WellSpan Home

Cerebral Palsy: Other Medical Problems

Topic Overview

The specific effects of cerebral palsy (CP) on a person depend on its type and severity, the level of mental impairment, and whether other health problems are present or other complications develop.

Other health problems

Health problems that may occur along with CP include:

  • Seizures. Many people with cerebral palsy have seizures, most commonly people with spastic hemiplegic CP (in which the arm and leg on the same side of the body are affected) and total body CP. Children with CP usually have their first seizure between the ages of 2 and 6 years.
  • Vision problems. People with cerebral palsy commonly have vision problems stemming from problems with the muscles that control their eye movements. The vision problems include strabismus, nystagmus, amblyopia, and being nearsighted.
  • Hearing loss. Hearing problems are common with cerebral palsy. They are more likely to occur in people whose CP was caused by viral infection (such as rubella) before birth or in people who have dyskinetic CP.
  • Speech problems. Some people with cerebral palsy may have difficulty speaking because of problems moving their tongues and vocal cords. They also may have problems expressing themselves with words and/or have problems reading.
  • Intellectual disability. This occurs in some people who have CP. It is most common in people who have total body CP, which affects the entire body to some degree, or in people who also have seizures. Sometimes the disability has a greater impact on a person's life than cerebral palsy. Mild degrees of intellectual disability or learning disabilities may be detected in individuals before the cerebral palsy is noticed.

Complications

Complications can also occur with CP, such as:

  • Joint problems. Permanently stiff joints (contractures) and dislocated hips may develop. In addition, some preteens, teens, and young adults develop abnormal curves in the spine (scoliosis).
  • Bowel and bladder problems. Stools may become hard and difficult to pass and may cause pain. Bladder problems may lead to bed-wetting or daytime incontinence.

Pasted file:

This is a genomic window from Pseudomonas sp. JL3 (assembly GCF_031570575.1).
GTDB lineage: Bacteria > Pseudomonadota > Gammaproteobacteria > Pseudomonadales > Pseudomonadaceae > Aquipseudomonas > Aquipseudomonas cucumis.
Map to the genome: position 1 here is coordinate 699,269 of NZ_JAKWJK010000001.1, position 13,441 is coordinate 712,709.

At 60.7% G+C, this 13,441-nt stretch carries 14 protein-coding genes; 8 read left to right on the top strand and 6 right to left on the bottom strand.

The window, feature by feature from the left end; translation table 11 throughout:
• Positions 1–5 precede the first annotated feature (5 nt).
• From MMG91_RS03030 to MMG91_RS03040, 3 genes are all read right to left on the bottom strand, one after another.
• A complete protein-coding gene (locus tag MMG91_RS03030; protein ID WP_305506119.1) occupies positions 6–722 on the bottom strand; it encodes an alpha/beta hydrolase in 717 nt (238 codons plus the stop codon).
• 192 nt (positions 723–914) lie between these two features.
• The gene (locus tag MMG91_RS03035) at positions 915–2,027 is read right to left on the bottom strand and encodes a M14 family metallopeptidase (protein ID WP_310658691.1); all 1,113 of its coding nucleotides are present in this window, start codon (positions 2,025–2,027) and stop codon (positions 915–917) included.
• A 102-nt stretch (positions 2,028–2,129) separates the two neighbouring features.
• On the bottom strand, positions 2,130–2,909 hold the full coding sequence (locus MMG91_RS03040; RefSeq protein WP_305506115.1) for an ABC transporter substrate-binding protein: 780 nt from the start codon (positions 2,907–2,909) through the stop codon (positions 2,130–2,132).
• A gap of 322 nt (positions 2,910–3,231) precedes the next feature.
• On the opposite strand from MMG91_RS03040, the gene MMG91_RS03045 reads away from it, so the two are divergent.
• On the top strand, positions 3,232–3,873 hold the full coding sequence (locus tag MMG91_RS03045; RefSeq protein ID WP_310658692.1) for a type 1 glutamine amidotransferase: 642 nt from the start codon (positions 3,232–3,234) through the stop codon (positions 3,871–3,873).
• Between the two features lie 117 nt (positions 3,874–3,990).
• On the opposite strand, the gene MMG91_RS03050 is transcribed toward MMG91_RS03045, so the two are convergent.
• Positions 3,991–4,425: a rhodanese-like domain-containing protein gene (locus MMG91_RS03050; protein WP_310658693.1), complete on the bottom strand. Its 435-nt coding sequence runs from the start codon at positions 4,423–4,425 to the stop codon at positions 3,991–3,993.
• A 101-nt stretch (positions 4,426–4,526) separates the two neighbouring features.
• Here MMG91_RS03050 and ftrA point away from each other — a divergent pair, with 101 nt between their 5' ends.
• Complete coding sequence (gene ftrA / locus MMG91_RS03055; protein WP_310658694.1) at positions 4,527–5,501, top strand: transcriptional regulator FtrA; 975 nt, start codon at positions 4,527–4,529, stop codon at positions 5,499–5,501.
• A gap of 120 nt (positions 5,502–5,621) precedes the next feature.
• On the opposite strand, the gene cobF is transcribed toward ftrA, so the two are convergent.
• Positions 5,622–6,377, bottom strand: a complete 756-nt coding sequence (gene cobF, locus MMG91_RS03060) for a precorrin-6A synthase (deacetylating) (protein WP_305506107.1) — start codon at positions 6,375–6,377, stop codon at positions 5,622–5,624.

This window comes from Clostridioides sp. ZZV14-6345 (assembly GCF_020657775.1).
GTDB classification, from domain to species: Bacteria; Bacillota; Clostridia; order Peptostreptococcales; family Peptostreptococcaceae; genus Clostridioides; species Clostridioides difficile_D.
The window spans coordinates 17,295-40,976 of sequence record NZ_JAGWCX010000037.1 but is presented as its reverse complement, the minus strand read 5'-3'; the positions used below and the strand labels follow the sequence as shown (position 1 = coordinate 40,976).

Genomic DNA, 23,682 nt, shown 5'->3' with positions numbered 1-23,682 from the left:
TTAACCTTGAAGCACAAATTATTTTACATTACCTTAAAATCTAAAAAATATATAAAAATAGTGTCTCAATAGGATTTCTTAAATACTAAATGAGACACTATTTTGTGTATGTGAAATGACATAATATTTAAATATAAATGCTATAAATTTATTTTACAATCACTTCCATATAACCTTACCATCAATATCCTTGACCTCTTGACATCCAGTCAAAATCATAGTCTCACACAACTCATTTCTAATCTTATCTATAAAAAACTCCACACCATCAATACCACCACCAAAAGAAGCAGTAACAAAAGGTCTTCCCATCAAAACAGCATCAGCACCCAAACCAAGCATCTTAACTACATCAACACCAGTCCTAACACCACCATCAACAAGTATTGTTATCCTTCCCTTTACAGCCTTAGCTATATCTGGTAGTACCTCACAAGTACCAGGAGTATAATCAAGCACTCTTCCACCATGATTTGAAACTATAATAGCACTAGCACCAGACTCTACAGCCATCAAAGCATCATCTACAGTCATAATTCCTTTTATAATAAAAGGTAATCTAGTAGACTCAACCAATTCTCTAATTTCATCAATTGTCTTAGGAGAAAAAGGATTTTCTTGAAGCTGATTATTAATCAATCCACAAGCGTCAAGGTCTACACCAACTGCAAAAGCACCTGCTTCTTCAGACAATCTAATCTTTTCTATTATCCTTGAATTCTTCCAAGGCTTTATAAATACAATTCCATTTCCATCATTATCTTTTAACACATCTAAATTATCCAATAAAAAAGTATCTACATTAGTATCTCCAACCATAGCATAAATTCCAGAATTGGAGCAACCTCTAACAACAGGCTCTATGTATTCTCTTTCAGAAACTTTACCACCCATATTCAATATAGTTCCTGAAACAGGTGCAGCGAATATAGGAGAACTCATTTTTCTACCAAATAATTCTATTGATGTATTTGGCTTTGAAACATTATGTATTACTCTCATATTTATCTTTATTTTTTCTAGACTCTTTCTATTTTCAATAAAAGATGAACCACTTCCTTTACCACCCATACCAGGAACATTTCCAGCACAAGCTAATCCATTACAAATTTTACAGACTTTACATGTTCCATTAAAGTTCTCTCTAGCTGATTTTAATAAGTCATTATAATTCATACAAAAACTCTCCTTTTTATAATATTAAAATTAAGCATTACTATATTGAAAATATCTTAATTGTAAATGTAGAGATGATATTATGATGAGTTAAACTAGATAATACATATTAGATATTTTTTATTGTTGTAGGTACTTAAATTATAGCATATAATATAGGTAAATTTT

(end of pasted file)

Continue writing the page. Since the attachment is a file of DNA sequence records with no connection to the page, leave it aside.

• Choking. People with CP may cough, gag, and choke when eating. They may inhale food into their lungs, which can cause pneumonia. People with total body cerebral palsy are most prone to gagging and choking.
  • Acid reflux (GERD). Stomach acid washing back into the esophagus (gastroesophageal reflux disease, or GERD) can cause pain, irritation, and bleeding.
  • Slowed growth. Growth problems may be caused by poor nutrition or by damage to certain parts of the brain: babies with CP may not gain weight at the same rate as other babies their age, young children with CP may be shorter than average, teens' sexual development may be slower than normal. Other growth problems may also occur, such as muscles tightening around the long bones of a leg. This can result in one shorter leg, which makes walking difficult.

Related Information

Credits

ByHealthwise Staff
Primary Medical ReviewerSusan C. Kim, MD - Pediatrics
Kathleen Romito, MD - Family Medicine
Specialist Medical ReviewerLouis Pellegrino, MD - Developmental Pediatrics

Current as ofMay 4, 2017


Are you sure you would like to cancel?

All information will be lost.

Yes No ×

About the provider search

This search will provide you with WellSpan Medical Group and Northern Lancaster County (Ephrata) Medical Group primary care physicians and specialists. If we don’t have a WellSpan Medical Group physician to meet your criteria, the search will expand to include community physicians who partner with WellSpan Medical Group physicians through the WellSpan Provider Network or provide care to patients on the Medical Staffs of WellSpan’s Hospitals.

×

Schedule Your Next Appointment Online with MyWellSpan

Use your MyWellSpan patient portal any time to view available appointments, and pick the date and time that best suits your schedule.

Go to MyWellSpan

New to this practice?

If you don't have a WellSpan primary care provider and would like to schedule a new patient appointment with a provider who is accepting patients, just log into your MyWellSpan account, and go to the Appointment Center section. As you progress through the scheduling process, you will be able to see the offices that are accepting new patients in relation to your zip code. If you are not enrolled in MyWellSpan, go to https://my.wellspan.org, call 1-866-638-1842 or speak with a member of the staff at a participating facility to sign up. New patient scheduling not available at all practices/programs.

Already a patient at this practice?

If you already have a relationship with a WellSpan practice, simply log into your account, and go to the Appointment Center section. As you progress through the scheduling process, you will be able to schedule an appointment with any provider or practice that already counts you as a patient. Online scheduling varies by practice/program.

×